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November 1, 2011 > Logan teacher wins kudos for dissection alternatives

Logan teacher wins kudos for dissection alternatives

By Suzanne Ortt
Photos By Courtesy of Nicole Green

Union City's James Logan High School teacher, Michelle Galaria, co-chair of the Science Department, was honored with Animalearn's Humane Educator of the Year Award on October 15 in Anaheim, CA. Galaria, who teaches biology and ecology, also serves as site coordinator of the Service Learning Waste Reduction Program (SLWRP) and advisor to the Sustainability Club. She shares Science Department chairing duties with Paul Bisbiglia.

Animalearn, under the auspices of the National Association of Biology Teachers, recognized Galaria's dedication to improving humane testing methods at her school. She adopted dissection alternatives in her classroom, demonstrating beneficial and effective methods to fellow teachers, administrators, and students. Animalearn recognized that Galaria was the clear choice for this year's award. Nicole Green, assistant director of Animalearn stated, "She has worked tirelessly to make a difference in the educational practices at the school, all the while inspiring her students to also choose the compassionate path in the field of science."

An example of this effort occurred last spring when one of her students, Ben Mabie, presented his views to the New Haven Unified School District Board regarding alternative dissection policies.

The award includes a donation of approximately $1,000 in high quality dissection alternative tools for the classroom. Galaria, with the input of her science colleagues, is entitled to choose the equipment to be donated. A new synthetic frog dissection model provides the realistic experience of dissecting a frog without trauma to students or frog specimens. Galaria spent her time seeing other demonstrations and discussing science matters with other teachers; she was too busy to go to Disneyland.

Galaria said the award has inspired her to accomplish more. "The award is a positive beacon for our school and it reminds me to celebrate the compassion that surrounds me when I am dealing with resistance." She feels this award is a symbol to her students to work toward a more humane world.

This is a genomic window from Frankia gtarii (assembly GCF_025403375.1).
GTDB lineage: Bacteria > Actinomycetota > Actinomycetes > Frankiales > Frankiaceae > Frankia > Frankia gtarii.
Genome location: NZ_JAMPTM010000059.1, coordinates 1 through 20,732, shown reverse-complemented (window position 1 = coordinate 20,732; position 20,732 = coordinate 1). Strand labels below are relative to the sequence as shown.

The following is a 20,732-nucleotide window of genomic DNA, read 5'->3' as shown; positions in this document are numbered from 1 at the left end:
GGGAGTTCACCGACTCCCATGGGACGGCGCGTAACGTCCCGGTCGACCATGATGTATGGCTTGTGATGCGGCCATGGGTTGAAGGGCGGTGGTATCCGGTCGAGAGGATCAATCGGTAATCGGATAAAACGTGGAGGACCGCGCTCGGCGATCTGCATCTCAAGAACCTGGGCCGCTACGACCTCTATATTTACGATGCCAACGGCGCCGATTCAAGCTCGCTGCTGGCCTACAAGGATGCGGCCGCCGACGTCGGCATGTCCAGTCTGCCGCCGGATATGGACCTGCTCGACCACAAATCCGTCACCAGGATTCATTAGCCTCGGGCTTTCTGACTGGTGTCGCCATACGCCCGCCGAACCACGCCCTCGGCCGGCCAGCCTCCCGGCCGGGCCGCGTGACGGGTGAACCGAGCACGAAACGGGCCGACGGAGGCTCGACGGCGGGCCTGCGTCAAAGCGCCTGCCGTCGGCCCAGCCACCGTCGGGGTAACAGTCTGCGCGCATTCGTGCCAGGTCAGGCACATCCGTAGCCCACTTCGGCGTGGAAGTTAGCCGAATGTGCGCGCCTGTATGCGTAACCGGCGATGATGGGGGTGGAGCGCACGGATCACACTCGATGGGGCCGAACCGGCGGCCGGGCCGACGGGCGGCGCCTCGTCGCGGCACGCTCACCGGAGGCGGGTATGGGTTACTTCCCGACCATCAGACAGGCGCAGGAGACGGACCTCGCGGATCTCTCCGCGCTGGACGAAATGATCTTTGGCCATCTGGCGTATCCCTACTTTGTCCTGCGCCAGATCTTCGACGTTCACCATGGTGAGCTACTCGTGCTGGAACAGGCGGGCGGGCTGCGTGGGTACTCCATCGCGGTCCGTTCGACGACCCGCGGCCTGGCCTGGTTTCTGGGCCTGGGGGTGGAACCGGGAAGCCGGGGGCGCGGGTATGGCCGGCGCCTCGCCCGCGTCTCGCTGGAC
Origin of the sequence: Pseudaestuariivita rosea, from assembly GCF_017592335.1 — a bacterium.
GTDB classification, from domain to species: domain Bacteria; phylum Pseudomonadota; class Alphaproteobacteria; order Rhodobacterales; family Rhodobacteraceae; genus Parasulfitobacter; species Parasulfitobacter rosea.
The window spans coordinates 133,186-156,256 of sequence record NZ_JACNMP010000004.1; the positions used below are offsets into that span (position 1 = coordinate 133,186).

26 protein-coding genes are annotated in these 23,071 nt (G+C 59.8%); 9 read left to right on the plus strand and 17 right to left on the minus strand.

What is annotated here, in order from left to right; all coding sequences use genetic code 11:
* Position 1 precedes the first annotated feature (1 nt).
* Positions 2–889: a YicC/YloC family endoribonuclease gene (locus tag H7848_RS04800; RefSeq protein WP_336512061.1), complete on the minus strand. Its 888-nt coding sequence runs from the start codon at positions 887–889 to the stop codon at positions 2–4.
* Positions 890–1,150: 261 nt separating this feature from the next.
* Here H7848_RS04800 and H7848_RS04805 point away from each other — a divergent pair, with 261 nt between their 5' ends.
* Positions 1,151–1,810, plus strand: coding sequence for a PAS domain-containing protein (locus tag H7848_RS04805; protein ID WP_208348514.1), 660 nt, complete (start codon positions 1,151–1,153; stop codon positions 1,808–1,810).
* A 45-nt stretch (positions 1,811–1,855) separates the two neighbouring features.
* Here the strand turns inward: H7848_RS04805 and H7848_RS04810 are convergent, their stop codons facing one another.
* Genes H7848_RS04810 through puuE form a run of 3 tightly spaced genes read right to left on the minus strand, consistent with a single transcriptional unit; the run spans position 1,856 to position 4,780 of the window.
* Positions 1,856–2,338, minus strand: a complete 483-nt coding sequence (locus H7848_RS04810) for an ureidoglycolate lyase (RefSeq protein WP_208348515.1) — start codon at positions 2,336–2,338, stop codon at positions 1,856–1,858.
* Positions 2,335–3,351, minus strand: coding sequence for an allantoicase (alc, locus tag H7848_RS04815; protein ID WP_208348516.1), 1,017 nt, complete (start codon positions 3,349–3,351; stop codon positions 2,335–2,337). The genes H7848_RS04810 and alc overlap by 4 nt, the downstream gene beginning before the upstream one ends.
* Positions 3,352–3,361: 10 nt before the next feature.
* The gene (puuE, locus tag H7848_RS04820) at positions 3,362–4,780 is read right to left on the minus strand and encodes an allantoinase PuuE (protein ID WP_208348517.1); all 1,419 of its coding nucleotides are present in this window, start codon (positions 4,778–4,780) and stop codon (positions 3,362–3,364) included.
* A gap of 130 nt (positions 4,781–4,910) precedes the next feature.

Educators and administrators need to be informed about the benefits of non-animal teaching tools and the California education code regarding animals and laboratory safety. A practical aspect also needs to be considered. Galaria says, "Non-animal tools are less costly, reusable, non-toxic and result in equal or superior student performance."

Lynette Hart, professor at UC Davis Veterinary School, is perplexed by animal dissection in high schools while it is being phased out in veterinary and medical schools. UC Davis has developed comparative anatomy labs, which use reusable materials only and developed the virtual heart CD, and is currently modifying The Virtual Human to be accessible on personal computers. The medical school at Stanford uses the New Virtual Dissection Table and Virtual Creatures Web interactives.

Numerous university-created dissection alternatives can be found at www.vetmed.ucdavis.edu/animal_alternatives/dissalts.htm. A lending library is available through Animalearn and Science Bank from which models and software are available for schools who wish to use alternatives to traditional animal dissections. Schools only pay the return freight.

The newly developed nontraditional techniques are not only humane but also increase students' safety and educational experiences. Focus on these beliefs will keep Galaria involved; she is a teacher who wants to make a difference.

For additional information on Animalearn, visit the website http://www.animalearn.org/.


Photo Caption: (L to R) Laura Ducceschi, Director of Animalearn; Teacher honoree Michelle Galaria, with Nicole Green, Associate Director of Animalearn.

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